App Market Problems for Building Profit

    By Lauren Bringle | Small Business

    Today the App market is exploding. As users increasingly move away from the computer screen and onto their phones and tablets, they desire to take their social media lives, games and businesses on the road. With the change in hardware and the type of interface, it seems that there is an App for everything. Given the invasive spread of the App market, and the numbers surrounding it, you would think that the industry is wildly profitable.

    By the end of this year, the App market is projected to reach revenues of nearly $81 billion. The forecast also calls for an increase in revenue to $310 billion by the year 2016. While the figures look staggering, is the App market really a profitable industry?

    According to Airomo, a company that strives to streamline the matching process between App owners and users, there are several problems that make the App business challenging.

    First and most importantly is what Airomo identifies as the App Discovery Problem. With trial and error discovery changing the buying patterns of the average consumer, 26 percent of Apps are used only once or are uninstalled immediately. Only about 20 percent of all downloaded Apps are used for longer than one week. And only 16 percent of Apps are used more than ten times total.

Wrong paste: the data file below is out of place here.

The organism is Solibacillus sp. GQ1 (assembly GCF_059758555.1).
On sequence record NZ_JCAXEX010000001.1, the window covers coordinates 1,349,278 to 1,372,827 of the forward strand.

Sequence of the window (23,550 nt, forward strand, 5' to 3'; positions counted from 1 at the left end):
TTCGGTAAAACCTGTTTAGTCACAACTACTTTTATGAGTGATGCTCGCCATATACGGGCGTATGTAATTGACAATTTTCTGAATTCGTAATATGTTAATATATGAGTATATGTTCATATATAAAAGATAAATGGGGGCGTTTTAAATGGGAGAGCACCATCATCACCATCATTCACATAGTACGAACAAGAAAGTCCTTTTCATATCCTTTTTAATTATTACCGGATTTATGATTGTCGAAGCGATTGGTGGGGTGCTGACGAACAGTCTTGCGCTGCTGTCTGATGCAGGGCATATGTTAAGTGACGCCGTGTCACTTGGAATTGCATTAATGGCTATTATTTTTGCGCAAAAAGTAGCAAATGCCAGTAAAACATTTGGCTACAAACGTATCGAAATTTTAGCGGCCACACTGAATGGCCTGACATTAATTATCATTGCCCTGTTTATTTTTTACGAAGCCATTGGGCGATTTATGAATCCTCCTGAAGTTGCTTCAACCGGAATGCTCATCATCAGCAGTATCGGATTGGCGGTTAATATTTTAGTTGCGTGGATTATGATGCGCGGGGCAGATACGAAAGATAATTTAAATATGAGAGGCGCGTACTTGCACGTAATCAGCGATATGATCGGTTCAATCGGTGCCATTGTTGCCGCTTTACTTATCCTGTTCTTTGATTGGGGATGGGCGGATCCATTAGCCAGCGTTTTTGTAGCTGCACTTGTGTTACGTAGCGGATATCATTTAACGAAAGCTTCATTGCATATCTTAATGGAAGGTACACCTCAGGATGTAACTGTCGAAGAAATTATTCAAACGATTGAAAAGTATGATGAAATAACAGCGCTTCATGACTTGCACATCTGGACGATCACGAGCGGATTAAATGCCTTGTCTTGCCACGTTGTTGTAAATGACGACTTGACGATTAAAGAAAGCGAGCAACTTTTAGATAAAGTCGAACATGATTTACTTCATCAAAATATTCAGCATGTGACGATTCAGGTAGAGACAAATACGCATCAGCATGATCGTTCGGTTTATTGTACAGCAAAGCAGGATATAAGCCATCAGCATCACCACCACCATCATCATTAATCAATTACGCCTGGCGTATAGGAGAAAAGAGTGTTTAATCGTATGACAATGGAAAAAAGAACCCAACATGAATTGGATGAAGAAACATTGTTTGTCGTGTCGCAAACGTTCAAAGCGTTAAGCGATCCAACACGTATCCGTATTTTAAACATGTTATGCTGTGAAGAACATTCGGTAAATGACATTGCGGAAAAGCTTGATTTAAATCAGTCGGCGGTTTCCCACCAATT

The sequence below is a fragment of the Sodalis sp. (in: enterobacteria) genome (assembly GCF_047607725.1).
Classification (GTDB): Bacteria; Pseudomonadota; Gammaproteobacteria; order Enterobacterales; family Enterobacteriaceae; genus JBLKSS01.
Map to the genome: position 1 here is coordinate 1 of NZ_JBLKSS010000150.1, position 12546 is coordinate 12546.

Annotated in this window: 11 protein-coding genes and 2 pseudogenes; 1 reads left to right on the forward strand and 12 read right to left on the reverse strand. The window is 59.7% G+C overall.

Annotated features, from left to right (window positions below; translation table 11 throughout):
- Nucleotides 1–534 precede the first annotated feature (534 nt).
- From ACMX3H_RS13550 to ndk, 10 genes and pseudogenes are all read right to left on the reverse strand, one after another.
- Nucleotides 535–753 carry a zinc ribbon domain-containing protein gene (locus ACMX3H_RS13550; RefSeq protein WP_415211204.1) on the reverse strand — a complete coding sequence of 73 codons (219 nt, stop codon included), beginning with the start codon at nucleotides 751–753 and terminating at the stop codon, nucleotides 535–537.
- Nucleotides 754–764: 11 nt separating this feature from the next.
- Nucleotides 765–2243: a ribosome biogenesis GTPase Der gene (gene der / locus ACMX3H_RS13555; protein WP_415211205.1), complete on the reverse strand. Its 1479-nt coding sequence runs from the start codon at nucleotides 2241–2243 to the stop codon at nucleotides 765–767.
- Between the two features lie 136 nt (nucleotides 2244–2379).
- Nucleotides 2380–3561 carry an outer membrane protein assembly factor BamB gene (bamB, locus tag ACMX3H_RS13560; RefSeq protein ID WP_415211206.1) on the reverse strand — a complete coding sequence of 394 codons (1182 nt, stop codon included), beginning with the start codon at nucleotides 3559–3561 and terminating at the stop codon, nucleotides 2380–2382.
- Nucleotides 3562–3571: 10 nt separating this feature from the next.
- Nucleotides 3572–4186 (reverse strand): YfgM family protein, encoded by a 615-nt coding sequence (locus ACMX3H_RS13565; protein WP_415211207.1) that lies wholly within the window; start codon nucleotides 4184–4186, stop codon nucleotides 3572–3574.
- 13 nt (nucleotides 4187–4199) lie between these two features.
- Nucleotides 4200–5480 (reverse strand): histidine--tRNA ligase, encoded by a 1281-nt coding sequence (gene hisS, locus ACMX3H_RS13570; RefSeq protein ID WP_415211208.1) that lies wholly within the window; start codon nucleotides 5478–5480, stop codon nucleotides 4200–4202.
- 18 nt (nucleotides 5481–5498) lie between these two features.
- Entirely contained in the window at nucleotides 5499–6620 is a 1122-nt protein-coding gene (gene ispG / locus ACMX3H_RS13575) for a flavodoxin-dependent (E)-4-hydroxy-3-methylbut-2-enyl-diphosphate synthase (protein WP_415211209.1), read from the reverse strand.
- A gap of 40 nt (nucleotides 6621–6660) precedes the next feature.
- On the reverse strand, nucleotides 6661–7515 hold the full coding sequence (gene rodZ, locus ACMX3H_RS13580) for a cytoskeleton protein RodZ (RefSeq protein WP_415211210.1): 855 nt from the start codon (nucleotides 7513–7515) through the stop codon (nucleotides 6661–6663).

However, the most notable problem is that customers prefer free Apps. And who can blame them, with thousands of free Apps available for fast download on the web? This causes many users to hesitate in downloading paid Apps that charge an average cost per install of $1.50. With prices this low, or in the case of free—non-existent, many App owners cannot acquire enough users to break even with their overhead costs, much less to turn a profit.

    Airomo believes that the solution to this problem involves providing more efficient App discovery models and connecting users with friends’ Facebook Apps. This social selection ranking, in conjunction with a search engine based on semantic relationships between words, instead of identifying specific text could provide the boost needed by App industry owners to connect with paying users.

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